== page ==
This weekend I'm attempting my first dual-cook, a pork shoulder/butt and a brisket flat. I have a KJ Classic and an Akorn Jr, so I could do the pork on the Junior and brisket on the classic and not worry about it. But for the sake of only using one grill for two things that cook generally the same in terms of temp (also admittedly, I just kinda want to try it), I'm planning to use the extender rack on the KJ, put the butt on that then add the flat under it a few hours later as I'm anticipating less time for the flat than the butt (Never done just a flat, only packers, but I think the flats take less time?).
Has anyone ever done this? My only concern is the butt dripping fat all over the brisket, not sure if that will change the flavor or get it all greasy and it's a big no-no? Or will it not mess with the flat at all and if anything make it better from dripping fat all over it and keeping it from drying out?
Hello Kamado Peeps,
Has ana awesome weekend.
My friend did a low and slow leg of lamb on the Webber kettle and left it in sauce with the aim of enhancing the gravy. It sure did and pulled apart beautifully on the rolls, he also did not use any wood just natural spices.
So I had to do a cook myself. Went to this new meat shop (meat emporium Sydney) and the selection and quality is really good. I walked out over budget and decided to do some pork ribs a monster pcs.
Spice: Pepper, salt, garlic, mustard, onion, paprika, sugar and cayenne pepper
Wood: Cheery and 1pcs pecan
3 2 1 method – full proof as always, some 5-6 hours later yummy
Keep smoking ….
I smoke-roasted this in a Karubecue C-60 stick burner but previous cooks were done in a Cookshack Fast Eddy PG500 pellet pit. I think it would cook up well in a kamado. It's the best thing I've ever cooked.
I doubled the recipe for a dinner party.
One bone-in pork loin roast
2 tablespoons Dijon mustard
2 teaspoons dried thyme leaves
2 teaspoons dried sage leaves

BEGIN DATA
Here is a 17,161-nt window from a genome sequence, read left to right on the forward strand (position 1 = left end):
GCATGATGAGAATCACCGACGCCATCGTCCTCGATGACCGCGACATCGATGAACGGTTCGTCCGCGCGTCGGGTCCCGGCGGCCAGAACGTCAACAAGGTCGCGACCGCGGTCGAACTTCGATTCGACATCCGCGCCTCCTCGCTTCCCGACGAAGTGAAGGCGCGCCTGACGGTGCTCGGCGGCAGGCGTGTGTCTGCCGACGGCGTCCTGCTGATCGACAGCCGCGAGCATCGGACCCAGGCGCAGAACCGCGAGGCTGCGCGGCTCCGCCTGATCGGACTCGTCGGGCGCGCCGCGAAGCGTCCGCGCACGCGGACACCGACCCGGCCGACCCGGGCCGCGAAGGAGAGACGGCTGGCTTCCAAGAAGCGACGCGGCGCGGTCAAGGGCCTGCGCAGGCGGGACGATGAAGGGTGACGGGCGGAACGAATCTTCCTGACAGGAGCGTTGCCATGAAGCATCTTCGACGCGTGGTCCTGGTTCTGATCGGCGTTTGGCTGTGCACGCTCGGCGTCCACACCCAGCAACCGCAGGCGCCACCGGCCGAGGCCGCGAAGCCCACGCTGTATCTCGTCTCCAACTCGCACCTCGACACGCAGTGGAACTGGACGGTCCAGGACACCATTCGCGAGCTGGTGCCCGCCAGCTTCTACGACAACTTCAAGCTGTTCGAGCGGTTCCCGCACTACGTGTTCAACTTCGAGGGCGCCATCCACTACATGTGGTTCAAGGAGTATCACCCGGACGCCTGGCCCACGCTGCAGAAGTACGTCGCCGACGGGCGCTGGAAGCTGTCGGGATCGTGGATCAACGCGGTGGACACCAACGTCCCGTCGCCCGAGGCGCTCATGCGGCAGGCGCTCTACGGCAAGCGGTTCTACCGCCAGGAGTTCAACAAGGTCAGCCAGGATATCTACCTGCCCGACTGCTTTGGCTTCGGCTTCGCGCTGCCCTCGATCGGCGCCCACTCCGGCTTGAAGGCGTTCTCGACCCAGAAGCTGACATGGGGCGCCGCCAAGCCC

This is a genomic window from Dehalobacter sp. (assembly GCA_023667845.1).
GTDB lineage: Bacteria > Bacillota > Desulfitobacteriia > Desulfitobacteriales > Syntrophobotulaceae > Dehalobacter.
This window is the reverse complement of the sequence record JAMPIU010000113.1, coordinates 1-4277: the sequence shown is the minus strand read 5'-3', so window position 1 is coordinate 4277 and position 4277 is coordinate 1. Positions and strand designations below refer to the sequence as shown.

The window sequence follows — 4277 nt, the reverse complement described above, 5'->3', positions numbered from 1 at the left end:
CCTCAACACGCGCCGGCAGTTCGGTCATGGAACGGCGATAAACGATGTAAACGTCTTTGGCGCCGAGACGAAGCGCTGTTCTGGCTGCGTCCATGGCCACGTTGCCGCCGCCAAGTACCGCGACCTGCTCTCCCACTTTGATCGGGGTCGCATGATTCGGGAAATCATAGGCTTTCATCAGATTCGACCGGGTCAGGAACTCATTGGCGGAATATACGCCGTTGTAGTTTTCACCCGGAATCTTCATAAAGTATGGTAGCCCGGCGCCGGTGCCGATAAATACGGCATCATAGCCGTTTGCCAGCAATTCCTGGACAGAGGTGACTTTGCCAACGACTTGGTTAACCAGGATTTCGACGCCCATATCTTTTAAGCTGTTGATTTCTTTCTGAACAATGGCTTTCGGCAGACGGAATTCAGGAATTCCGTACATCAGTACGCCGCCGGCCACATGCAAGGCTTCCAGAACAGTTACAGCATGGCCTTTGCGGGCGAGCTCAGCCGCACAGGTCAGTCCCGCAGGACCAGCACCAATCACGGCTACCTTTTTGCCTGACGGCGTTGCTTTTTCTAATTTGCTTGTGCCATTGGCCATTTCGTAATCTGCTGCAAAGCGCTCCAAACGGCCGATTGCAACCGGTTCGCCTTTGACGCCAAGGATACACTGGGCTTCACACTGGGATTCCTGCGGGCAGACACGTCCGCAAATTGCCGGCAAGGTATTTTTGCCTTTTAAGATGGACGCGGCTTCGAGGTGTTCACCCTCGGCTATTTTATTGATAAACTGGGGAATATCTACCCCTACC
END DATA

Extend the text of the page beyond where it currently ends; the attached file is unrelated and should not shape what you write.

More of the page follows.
1 teaspoon garlic powder
Salt and pepper to taste
Optional Pan Sauce
¾ cup dry vermouth or white wine
1 cup water
Salt and pepper to taste
1. Trim off unneeded fat and silverskin to expose the meat to the rub.
2. Rub the roast all over with mustard. Sprinkle it with the thyme, sage, garlic, salt and pepper, patting so the seasonings will adhere.
3. Put the loin back in the refrigerator for a couple of hours.
4. Preheat pit to 350° F.
5. Place the loin in the pit, bones down, until it reaches an internal temperature of 145° to 150° F.
6. Remove the roast from the oven, place it on a cutting board, tent it with foil, and let it rest for 20 minutes.
Meanwhile, if desired, make a pan sauce
7. Place roasting pan over high heat.
8. Add the vermouth and water.
9. Bring to a boil, scraping up all the browned bits.
10. Continue to boil until reduced by about half.
11. Slice the pork into chops and serve, drizzling each serving with the pan juices.
China has more than half of the world’s hogs. They’re the primary livestock there. (Think about that—they have more hogs than the rest of the world combined.) African swine fever recently killed half of China’s hogs, ¼th of the world’s supply.
Diseases move rapidly around the globe. North American pork producers are trying to prepare for the swine fever’s arrival. Let’s hope that the spread is stopped.
BTW, China is flooded with counterfeit African swine fever vaccine. Some people don’t care about the consequences.